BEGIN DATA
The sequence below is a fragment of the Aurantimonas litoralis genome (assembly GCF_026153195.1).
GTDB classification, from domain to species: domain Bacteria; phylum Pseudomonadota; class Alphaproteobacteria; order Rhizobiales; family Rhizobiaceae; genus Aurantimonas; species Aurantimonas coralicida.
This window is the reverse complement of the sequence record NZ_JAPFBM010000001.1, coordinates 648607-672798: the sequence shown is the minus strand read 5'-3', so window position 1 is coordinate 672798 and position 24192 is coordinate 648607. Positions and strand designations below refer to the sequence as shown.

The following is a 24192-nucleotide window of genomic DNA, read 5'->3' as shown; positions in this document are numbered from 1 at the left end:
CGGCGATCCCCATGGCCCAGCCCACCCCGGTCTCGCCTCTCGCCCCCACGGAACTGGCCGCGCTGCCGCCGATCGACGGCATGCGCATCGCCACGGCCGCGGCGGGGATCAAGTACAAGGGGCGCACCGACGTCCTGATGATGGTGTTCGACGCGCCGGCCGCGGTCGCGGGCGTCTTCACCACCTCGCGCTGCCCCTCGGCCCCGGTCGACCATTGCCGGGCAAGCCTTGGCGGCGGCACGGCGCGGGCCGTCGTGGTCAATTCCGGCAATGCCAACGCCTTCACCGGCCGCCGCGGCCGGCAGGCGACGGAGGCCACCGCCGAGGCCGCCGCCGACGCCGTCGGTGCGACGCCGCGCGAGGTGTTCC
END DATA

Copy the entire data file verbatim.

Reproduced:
The sequence below is a fragment of the Aurantimonas litoralis genome (assembly GCF_026153195.1).
GTDB classification, from domain to species: domain Bacteria; phylum Pseudomonadota; class Alphaproteobacteria; order Rhizobiales; family Rhizobiaceae; genus Aurantimonas; species Aurantimonas coralicida.
This window is the reverse complement of the sequence record NZ_JAPFBM010000001.1, coordinates 648607-672798: the sequence shown is the minus strand read 5'-3', so window position 1 is coordinate 672798 and position 24192 is coordinate 648607. Positions and strand designations below refer to the sequence as shown.

The following is a 24192-nucleotide window of genomic DNA, read 5'->3' as shown; positions in this document are numbered from 1 at the left end:
CGGCGATCCCCATGGCCCAGCCCACCCCGGTCTCGCCTCTCGCCCCCACGGAACTGGCCGCGCTGCCGCCGATCGACGGCATGCGCATCGCCACGGCCGCGGCGGGGATCAAGTACAAGGGGCGCACCGACGTCCTGATGATGGTGTTCGACGCGCCGGCCGCGGTCGCGGGCGTCTTCACCACCTCGCGCTGCCCCTCGGCCCCGGTCGACCATTGCCGGGCAAGCCTTGGCGGCGGCACGGCGCGGGCCGTCGTGGTCAATTCCGGCAATGCCAACGCCTTCACCGGCCGCCGCGGCCGGCAGGCGACGGAGGCCACCGCCGAGGCCGCCGCCGACGCCGTCGGTGCGACGCCGCGCGAGGTGTTCC